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Wednesday, October 31, 2012

No Alarms and No Surprises


I first listened to Radiohead’s OK Computer in my friend Alyson’s flat in Anniesland, Glasgow, in 1997, not long after I had moved there from Melbourne.  It was evening, we’d had a few drinks and were listening to this strange music in a darkened room.  The impact of that first listening stayed with me.  I can remember buying a copy of the CD somewhere in Sauchiehall Street soon after and listening to it over and over again alone in my crazy third floor tenement flat in Dennistoun.  I listened to it all through that Glasgow winter with the wind howling through the gaps in my bedroom window, with the calor gas heater valiantly trying to fend off the icy dampness that Scotland does so well.  My memories of this time in my life are still clearly etched; I was quite lonely, living in a not particularly lively part of town, not knowing many people, spending a lot of time by myself, in my own head, writing music, listening to Radiohead, eating oatcakes and drinking whisky.  It was a very intense time and sometimes my more maudlin tendencies would come to the fore, particularly under the influence Radiohead’s strange introspective soundworld.  My life was opening into a new and unknown phase in a different country, a long way from home.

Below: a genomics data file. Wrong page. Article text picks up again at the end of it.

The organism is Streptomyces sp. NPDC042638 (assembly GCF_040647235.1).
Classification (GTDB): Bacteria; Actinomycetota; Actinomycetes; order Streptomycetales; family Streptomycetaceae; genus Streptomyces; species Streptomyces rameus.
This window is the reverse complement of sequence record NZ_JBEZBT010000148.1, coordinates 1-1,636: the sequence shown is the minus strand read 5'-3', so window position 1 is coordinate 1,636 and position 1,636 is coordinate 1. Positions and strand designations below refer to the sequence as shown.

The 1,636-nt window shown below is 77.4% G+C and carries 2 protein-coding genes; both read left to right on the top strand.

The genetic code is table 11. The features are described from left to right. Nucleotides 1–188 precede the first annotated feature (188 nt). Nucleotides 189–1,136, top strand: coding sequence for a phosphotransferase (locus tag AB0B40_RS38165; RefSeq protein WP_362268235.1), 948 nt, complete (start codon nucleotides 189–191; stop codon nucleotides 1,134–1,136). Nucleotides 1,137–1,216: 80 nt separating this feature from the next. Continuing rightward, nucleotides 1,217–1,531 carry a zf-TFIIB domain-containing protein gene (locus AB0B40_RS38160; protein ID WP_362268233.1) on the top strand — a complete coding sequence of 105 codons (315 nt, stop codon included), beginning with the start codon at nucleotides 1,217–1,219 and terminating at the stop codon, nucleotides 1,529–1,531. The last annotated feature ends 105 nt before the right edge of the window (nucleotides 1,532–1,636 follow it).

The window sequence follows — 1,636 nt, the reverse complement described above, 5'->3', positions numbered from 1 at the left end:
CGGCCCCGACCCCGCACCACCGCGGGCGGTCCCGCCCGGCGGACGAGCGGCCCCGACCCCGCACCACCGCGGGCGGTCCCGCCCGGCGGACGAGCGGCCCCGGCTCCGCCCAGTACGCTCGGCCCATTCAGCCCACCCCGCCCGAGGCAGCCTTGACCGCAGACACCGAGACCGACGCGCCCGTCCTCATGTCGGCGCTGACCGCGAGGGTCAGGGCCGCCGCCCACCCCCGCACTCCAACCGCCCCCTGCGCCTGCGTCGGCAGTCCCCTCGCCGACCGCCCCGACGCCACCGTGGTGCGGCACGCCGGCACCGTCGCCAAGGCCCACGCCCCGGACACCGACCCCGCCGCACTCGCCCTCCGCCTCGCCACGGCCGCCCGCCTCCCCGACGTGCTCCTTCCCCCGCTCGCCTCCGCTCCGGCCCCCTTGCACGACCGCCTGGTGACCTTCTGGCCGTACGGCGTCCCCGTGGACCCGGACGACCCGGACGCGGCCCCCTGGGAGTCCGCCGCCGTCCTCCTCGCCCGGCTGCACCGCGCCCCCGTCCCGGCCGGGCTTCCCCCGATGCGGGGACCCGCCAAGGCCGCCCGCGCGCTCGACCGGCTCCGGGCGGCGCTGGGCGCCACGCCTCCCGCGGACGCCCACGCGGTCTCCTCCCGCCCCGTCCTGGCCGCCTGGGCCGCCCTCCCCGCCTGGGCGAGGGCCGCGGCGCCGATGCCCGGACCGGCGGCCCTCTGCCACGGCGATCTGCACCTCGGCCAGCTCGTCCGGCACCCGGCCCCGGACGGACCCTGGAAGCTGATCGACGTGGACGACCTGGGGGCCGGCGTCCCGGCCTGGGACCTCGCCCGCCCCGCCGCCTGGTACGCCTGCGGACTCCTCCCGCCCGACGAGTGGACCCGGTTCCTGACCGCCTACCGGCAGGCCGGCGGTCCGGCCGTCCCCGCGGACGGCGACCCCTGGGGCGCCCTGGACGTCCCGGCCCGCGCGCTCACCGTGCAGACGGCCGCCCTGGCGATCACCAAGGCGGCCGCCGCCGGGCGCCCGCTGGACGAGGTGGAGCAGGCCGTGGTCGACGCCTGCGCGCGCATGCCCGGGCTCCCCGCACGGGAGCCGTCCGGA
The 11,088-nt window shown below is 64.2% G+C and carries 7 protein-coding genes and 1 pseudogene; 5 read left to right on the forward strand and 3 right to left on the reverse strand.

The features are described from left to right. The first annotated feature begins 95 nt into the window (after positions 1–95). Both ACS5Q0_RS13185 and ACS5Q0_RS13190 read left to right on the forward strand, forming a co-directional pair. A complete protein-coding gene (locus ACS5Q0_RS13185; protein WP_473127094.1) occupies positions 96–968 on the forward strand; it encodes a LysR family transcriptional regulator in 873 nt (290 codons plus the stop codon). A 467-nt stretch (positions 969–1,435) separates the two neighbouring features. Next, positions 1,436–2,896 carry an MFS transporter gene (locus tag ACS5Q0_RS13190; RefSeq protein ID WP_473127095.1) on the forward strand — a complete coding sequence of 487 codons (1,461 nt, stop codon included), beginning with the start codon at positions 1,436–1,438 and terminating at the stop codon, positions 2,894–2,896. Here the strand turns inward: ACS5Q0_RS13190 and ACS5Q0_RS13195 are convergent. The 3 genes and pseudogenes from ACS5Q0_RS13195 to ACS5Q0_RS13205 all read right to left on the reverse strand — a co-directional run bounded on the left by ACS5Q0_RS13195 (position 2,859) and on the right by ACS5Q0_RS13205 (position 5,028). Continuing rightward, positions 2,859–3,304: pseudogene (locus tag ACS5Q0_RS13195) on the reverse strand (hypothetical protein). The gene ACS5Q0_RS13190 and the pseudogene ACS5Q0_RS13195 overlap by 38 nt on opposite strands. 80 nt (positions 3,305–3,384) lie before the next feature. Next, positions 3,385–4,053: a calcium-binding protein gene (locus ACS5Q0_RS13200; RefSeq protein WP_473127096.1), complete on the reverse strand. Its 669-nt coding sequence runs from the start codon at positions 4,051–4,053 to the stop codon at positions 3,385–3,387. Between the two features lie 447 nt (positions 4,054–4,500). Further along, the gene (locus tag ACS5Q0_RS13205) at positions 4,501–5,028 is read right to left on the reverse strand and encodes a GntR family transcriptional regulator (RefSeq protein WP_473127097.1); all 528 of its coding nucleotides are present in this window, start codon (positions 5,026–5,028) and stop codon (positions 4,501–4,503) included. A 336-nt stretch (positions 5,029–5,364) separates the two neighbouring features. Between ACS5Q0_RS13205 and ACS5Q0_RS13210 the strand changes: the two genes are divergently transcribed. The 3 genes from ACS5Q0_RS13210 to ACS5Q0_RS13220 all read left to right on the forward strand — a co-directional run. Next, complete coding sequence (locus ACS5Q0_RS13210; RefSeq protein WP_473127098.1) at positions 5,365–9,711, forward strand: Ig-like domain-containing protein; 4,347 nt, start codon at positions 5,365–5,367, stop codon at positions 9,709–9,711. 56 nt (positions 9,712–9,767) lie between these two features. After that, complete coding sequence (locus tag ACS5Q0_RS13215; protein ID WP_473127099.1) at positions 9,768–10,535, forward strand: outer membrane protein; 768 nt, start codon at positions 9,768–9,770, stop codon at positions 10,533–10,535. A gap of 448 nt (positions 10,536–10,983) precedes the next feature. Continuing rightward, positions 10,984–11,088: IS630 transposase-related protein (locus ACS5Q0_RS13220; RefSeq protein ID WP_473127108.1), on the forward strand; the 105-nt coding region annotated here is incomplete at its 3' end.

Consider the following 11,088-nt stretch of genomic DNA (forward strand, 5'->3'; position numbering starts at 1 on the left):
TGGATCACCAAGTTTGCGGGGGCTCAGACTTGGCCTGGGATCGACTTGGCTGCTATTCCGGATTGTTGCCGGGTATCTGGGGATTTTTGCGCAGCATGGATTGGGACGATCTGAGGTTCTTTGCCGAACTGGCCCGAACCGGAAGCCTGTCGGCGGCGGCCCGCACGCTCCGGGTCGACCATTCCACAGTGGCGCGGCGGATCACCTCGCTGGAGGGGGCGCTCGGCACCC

Today I am listening to Radiohead while I cook dinner for my family; the cat is sitting on a kitchen chair keeping me company while our two children rampage around the house.  I’m looking out at a very green and slightly overgrown garden, tucked away in a quiet street in Melbourne’s Northern suburbs.  I am far from lonely or alone -  I am in a place that feels very much like home.  There is no time for the self-indulgent introspection of the younger me and the maudlin me of the late 90s has been superseded by a reasonably happy and well adjusted version.  So it is all the more disconcerting to listen to this music that powerfully transports me back to another time and place, when I was in many ways a different person.  The music evokes the sense of a particular time and place more powerfully than mere recollection.  If I close my eyes I could almost be back there, nearly 15 years ago, with the very particular smells and sounds and sensations that surrounded me then.  I’m not sure that any other art form or medium can evoke our personal pasts with such directness.  Another reminder of the power music has in our lives.

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